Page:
The question then becomes, should we steer away from the existing model that relies on staff being motivated by their cause and instead start using extrinsic motivators? Will this really draw the “best and brightest” and get a better product?
I have a hard time believing that cash incentives will produce better results than intrinsic motivations in the quality of the end product provided to a nonprofit’s clients. In fact, the movement in the for-profit world is toward finding ways to intrinsically motivate employees to get better results than with monetary incentives alone. I’ve encountered many brilliant and highly capable people pursuing their passions in art, sports, ministry and the outdoors, forgoing the promise of a lucrative financial career, so I think the assumption that income limitations screen out the best and brightest is flawed.
Customers (donors) and clients (recipients of services) are separate constituencies in the nonprofit world, and unless we can find ways to make them the same it isn’t useful to compare the nonprofit and for-profit model of compensation. The discussion does lead to questions that we should be addressing in our nonprofits, such as:
How do you enable nonprofit leaders to grow their income as they grow to prevent stagnancy? What level of compensation does it take to adequately “provide for” the staff dedicating their life toward helping others? Shouldn’t they be able to buy a house, drive a decent car and send their kids to a university that gives their kids the same career path opportunities that the for-profit neighbor’s kids will get? Retire and maintain the lifestyle they had when they were working through their old age? What about in Santa Barbara with a median home price that requires a six- figure income to even consider a condo?
Finding creative ways to fulfill these needs for our nonprofit leaders should be on the minds of our region’s donors.
— Dave Clark is president of Impulse Advanced Communications.
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Ernesto Paredes on Nonprofit Compensation
All too often, our communities pay too high a price for ineffective, underdeveloped leadership. Societal consequences include only partial commitment to our area’s unmet needs and perpetuation of marginal programs and services. We need to explore creative, sustainable models that not only adequately compensate top nonprofit management, but also provide quality of life structure that does not reward or expect the 60-70 hour a week “martyr.”
In the for-profit world, there is a free market for the top brass of each company. Consumers generally do not care how much CEOs and their cronies are compensated, as long as the price for their triple latte is not too high. If it is, consumers may choose to take their business elsewhere. It’s up to the CEO and top management to figure out the proper price point.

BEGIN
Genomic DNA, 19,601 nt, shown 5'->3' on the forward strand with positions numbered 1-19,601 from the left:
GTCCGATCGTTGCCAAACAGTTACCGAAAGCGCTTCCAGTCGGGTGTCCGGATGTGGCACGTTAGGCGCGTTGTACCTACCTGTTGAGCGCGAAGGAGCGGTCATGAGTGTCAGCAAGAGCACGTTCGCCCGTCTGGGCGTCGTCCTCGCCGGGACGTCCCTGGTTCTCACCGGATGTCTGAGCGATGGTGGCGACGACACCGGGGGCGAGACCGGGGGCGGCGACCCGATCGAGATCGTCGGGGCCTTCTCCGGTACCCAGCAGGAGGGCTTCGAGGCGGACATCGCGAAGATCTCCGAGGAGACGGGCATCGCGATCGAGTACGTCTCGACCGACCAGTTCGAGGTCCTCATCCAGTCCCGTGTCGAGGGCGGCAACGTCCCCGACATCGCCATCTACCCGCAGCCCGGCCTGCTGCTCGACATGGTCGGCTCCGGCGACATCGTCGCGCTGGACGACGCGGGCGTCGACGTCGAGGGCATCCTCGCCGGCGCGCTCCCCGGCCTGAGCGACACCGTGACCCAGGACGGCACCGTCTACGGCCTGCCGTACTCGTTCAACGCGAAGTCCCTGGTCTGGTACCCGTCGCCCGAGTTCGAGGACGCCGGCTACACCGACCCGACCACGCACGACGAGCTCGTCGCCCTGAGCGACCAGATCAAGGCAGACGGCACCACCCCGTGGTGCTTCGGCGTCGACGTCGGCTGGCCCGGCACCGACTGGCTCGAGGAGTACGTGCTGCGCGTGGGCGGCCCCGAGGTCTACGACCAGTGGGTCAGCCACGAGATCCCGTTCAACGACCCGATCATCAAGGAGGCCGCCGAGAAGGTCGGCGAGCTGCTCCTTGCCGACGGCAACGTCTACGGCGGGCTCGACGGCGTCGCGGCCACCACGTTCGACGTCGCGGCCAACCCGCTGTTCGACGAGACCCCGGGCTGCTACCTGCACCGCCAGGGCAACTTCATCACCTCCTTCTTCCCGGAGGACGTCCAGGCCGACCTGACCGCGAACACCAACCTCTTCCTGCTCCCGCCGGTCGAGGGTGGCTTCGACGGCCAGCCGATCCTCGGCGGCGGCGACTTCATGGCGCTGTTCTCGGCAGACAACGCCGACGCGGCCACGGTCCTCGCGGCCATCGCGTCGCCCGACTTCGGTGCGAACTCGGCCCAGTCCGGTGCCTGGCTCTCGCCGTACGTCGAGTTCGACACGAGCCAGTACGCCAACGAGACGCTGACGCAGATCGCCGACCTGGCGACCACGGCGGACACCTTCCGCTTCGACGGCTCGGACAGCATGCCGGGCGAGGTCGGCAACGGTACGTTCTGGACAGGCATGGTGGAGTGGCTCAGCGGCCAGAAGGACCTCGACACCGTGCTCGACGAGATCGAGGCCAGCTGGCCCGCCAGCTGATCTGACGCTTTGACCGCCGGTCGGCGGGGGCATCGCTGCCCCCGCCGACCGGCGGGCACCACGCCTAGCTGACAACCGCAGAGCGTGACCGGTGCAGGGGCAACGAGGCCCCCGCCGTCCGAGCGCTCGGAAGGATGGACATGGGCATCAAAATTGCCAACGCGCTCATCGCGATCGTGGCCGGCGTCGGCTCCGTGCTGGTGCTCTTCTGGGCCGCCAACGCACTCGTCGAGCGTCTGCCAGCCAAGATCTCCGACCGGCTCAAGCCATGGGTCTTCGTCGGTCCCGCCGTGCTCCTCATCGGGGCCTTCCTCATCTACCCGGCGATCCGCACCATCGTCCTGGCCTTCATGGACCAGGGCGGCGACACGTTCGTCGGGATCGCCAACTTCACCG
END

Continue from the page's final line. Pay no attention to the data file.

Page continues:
In the nonprofit sector, the constituents are not always given the luxury to frequent another business. As a young professional, I didn’t even know or really understand what “nonprofit” meant. It was a job out of college. I was happy to have one and, as for benefits, who cares? I don’t get sick. Over my 25 years in the nonprofit world, I've been conditioned not to care, and honestly, asking for more seems selfish.
This model has to evolve. No longer can we depend on “glorified paid volunteers” to lead our nonprofit agencies. We need to expect higher standards from our sector, but that will require properly compensating top-level management in the nonprofits.
I frequently see recruitment ads for executive director positions that read: competitive salary or DOE, (depends on experience). This description usually means: we will pay you in the range we already are prepared to offer, regardless of your experience. On the flip side, we must also hold accountable the executive directors being well compensated. These leaders must be highly effective in prioritization and address of specific societal concerns.
Traditionally, in the for-profit world, the goal is to make money, bottom line. It does not matter if the community thinks their “widget” is relevant; a market is created or dissipates. And that’s OK. In the nonprofit world, however, we are afraid to let organizations and programs die. We need more highly skilled leadership recruited into our sector to provide programs and services that are needed in our community, and put to bed those that are no longer a priority or sustainable.
— Ernesto Paredes is executive director of Easy Lift Transportation.